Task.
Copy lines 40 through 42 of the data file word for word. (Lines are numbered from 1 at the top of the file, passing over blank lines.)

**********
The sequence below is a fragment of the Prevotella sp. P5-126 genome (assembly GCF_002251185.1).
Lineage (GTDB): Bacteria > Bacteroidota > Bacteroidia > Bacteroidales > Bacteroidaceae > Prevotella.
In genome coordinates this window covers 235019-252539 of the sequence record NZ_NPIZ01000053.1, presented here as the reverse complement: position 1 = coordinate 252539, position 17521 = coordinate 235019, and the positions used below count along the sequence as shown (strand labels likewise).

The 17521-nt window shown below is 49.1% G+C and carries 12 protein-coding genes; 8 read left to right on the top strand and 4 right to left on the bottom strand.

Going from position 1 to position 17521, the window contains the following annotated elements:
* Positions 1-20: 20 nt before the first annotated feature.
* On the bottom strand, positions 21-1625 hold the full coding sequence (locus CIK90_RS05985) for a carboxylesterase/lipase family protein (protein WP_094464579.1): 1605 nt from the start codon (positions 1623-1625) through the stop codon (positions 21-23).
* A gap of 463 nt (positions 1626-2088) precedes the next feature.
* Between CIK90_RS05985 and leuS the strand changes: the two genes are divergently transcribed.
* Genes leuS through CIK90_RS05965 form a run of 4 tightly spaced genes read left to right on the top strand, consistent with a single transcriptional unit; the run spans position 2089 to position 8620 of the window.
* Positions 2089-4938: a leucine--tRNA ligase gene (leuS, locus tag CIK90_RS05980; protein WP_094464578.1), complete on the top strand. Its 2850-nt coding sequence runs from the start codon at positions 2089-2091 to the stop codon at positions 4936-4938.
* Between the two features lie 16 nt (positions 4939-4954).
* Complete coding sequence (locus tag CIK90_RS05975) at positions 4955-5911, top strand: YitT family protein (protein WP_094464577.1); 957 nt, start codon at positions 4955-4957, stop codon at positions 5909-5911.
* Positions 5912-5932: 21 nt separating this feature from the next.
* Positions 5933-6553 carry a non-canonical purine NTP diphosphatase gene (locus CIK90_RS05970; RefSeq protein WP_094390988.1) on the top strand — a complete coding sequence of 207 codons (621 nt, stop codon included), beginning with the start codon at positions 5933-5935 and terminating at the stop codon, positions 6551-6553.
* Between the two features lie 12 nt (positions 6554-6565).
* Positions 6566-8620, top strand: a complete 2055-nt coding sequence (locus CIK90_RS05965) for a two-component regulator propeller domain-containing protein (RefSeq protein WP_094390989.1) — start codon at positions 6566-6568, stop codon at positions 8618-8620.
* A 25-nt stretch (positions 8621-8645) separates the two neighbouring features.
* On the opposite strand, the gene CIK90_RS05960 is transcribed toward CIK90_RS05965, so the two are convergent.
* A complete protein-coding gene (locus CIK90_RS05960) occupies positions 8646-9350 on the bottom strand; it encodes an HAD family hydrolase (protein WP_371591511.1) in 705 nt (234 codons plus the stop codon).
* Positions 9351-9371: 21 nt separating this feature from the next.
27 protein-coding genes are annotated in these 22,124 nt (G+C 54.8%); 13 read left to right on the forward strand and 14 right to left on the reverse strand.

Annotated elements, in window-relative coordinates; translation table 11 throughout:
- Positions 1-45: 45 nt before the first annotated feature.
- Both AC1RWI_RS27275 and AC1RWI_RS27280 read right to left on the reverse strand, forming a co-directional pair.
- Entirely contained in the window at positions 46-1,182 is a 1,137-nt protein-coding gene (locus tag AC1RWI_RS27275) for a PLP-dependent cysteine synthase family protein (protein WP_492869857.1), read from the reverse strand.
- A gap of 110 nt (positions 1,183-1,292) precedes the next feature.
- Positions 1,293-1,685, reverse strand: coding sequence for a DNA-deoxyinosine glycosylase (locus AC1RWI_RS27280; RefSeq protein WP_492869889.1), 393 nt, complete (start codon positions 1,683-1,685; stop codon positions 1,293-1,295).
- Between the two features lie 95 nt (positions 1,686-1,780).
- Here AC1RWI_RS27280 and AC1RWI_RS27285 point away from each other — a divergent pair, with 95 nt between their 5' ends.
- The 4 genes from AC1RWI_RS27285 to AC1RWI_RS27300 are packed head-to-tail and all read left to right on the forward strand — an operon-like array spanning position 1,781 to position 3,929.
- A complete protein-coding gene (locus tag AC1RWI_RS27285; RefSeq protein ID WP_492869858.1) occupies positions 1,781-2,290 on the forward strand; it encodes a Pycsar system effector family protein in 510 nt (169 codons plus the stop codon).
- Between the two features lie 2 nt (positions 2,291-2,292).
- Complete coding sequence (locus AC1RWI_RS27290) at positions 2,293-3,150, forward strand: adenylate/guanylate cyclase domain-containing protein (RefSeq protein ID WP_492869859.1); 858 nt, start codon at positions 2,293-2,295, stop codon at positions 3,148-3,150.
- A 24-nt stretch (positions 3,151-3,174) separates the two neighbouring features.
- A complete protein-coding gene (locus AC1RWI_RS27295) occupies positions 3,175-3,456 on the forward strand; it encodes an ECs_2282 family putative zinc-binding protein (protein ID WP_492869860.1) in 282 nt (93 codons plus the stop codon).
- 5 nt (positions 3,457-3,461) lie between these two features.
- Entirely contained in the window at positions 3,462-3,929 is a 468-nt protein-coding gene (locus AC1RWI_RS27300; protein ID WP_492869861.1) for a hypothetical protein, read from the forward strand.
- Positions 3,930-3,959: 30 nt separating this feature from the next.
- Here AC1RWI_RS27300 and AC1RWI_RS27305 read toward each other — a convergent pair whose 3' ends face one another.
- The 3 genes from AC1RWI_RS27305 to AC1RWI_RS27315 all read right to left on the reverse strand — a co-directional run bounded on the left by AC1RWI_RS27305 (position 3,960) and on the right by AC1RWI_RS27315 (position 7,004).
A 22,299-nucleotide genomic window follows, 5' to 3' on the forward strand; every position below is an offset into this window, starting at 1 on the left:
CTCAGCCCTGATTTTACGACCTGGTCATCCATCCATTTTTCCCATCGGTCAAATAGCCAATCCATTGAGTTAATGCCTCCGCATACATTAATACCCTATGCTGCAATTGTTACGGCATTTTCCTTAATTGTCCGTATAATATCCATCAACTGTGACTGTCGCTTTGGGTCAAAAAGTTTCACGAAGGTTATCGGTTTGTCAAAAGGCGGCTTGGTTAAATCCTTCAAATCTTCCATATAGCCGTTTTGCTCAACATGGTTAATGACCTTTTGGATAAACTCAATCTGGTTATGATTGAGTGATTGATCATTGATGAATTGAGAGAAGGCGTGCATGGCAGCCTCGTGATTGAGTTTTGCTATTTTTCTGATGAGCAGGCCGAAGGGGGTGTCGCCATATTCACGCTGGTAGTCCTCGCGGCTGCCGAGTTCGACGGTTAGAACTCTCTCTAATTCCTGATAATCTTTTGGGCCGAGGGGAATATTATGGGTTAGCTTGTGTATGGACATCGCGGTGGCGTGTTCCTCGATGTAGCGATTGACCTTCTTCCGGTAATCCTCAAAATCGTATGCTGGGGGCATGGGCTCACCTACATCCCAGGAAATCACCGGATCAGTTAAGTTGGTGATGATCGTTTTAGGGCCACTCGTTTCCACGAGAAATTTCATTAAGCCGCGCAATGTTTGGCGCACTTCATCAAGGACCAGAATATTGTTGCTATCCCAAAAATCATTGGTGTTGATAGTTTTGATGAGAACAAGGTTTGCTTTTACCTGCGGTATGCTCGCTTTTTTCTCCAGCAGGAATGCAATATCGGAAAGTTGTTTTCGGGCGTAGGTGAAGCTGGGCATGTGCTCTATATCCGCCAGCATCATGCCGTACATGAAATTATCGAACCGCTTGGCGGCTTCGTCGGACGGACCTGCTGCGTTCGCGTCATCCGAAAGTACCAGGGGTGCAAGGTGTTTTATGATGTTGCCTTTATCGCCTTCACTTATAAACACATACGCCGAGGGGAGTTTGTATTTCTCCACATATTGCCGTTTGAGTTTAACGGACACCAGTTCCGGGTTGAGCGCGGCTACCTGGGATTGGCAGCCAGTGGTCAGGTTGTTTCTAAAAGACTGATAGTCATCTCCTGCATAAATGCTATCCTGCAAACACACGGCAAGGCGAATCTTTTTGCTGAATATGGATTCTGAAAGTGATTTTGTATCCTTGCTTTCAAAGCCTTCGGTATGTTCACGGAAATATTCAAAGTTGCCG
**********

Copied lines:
- Here AC1RWI_RS27300 and AC1RWI_RS27305 read toward each other — a convergent pair whose 3' ends face one another.
- The 3 genes from AC1RWI_RS27305 to AC1RWI_RS27315 all read right to left on the reverse strand — a co-directional run bounded on the left by AC1RWI_RS27305 (position 3,960) and on the right by AC1RWI_RS27315 (position 7,004).
A 22,299-nucleotide genomic window follows, 5' to 3' on the forward strand; every position below is an offset into this window, starting at 1 on the left: